In this Sunday, June 2, 2013 photo, An Egyptian man dances, as “Mahraganat”, Arabic for “festivals,” singers, Fifty and Sadat, not pictured, perform at a wedding in Madinet el-Salam on the outskirts of Cairo, Egypt. (AP Photo/Nariman El-Mofty) by Nariman El-Mofty CAIRO (AP) — “We tell the stories of our people, words that come up from our alleys, listen to me to understand” — from the Mahraganat song, “El-Rab El-Masri” (Egyptian Rap) by Sadat, Fifty and Haha. A new musical sound emerged from the underground in Egypt since the country’s 2011 revolution, a rapid-fire electronic beat, mixed with hypnotic rhythms drawn from religious festivals and fired up with auto-tuned vocals. Besides getting club crowds dancing all night long, it has given a rebellious voice to long marginalized youth, telling stories of everyday life in beaten-down neighborhoods of Cairo.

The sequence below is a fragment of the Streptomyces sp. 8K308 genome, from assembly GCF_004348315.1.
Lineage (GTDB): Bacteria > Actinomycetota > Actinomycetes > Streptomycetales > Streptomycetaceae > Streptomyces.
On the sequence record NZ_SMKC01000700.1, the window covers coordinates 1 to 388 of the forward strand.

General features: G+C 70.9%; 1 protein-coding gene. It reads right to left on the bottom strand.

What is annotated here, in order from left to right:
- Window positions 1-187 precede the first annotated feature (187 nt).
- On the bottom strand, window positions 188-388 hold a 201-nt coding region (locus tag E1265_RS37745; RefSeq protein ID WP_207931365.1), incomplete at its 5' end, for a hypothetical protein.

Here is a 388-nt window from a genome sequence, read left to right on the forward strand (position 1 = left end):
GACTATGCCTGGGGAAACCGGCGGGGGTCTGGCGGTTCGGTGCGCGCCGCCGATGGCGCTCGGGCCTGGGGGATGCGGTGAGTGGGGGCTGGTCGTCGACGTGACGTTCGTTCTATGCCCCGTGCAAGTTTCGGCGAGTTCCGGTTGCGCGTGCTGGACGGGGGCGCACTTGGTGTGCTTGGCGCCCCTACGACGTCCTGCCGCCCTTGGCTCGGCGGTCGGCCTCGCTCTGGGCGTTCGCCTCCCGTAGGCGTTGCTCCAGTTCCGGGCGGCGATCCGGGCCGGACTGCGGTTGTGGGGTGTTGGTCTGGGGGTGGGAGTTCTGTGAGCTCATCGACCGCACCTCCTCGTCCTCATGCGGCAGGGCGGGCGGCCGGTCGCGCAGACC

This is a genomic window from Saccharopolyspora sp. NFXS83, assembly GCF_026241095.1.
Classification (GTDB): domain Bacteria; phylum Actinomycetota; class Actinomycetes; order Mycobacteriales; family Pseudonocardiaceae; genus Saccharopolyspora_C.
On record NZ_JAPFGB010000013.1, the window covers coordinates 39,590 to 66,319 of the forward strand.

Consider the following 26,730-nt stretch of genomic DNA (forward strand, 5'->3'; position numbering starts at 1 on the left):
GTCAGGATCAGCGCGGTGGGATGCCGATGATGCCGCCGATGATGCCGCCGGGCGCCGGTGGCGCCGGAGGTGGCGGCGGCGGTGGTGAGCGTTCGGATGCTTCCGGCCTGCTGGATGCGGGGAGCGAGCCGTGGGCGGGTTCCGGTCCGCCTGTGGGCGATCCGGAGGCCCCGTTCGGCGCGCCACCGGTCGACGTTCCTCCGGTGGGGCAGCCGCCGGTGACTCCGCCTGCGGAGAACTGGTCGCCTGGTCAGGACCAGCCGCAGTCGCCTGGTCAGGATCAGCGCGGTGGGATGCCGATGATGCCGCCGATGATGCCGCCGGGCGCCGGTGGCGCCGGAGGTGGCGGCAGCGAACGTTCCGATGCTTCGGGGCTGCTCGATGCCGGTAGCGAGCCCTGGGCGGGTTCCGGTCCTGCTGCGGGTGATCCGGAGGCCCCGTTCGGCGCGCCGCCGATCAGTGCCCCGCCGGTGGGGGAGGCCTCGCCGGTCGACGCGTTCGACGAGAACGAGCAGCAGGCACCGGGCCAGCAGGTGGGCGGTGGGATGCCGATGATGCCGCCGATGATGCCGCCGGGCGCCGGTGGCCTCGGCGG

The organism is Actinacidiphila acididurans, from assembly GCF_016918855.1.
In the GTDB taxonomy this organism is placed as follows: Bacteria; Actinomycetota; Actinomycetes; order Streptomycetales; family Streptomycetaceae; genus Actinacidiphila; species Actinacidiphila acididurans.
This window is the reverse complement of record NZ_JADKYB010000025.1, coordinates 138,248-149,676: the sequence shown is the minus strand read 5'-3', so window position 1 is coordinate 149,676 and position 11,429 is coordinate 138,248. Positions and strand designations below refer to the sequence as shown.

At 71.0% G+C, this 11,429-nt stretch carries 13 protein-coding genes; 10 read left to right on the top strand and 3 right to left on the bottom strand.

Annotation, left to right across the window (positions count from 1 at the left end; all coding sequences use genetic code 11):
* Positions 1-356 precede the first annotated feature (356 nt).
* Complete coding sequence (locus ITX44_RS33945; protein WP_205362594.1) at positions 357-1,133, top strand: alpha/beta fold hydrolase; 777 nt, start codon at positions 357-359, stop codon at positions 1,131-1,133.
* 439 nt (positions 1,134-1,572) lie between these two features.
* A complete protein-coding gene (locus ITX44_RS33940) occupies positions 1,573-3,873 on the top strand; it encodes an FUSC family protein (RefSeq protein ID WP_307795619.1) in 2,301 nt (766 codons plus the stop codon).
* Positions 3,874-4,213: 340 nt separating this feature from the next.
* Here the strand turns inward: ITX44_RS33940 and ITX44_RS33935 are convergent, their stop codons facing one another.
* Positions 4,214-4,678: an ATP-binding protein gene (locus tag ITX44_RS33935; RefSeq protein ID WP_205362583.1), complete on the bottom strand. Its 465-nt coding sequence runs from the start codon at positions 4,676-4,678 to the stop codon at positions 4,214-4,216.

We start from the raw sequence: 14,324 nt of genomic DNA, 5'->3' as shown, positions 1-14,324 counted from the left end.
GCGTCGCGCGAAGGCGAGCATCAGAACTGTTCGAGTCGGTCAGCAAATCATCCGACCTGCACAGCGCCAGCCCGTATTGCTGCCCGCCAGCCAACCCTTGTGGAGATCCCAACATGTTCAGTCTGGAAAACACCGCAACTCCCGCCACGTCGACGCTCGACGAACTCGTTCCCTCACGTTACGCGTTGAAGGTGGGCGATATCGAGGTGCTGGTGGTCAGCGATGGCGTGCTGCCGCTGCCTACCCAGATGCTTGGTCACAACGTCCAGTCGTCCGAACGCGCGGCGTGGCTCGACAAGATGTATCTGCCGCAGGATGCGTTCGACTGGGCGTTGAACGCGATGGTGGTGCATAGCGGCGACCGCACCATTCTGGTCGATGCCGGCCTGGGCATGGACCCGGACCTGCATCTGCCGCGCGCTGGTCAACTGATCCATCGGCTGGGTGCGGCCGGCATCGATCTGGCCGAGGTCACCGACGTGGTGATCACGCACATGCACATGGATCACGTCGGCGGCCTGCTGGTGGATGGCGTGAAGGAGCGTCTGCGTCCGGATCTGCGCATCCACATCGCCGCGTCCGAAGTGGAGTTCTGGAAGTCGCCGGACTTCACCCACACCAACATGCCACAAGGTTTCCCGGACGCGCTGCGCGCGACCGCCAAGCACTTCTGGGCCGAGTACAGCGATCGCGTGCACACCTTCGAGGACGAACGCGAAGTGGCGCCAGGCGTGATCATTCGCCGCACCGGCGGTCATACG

by Dr. Boyce Watkins Former Congressman Allen West is always fighting for attention. It’s difficult to figure out exactly what makes him the…
New York Jets’ Oday Aboushi talks to the media in the locker room after NFL football rookie minicamp in Florham Park, N.J. (AP Photo/Bill Kostroun) by Dennis Waszak Jr. FLORHAM PARK, N.J. (AP) — The congratulatory messages flooded Oday Aboushi’s Twitter page for a few days after he was drafted by the New York Jets two weeks ago. Many were happy to see the hometown kid from the New York borough of Staten Island starting his NFL career close to his family and friends. It was the other tweets, first dozens and then hundreds, from places such as Dubai and Saudi Arabia that made the enormity of the situation really sink in.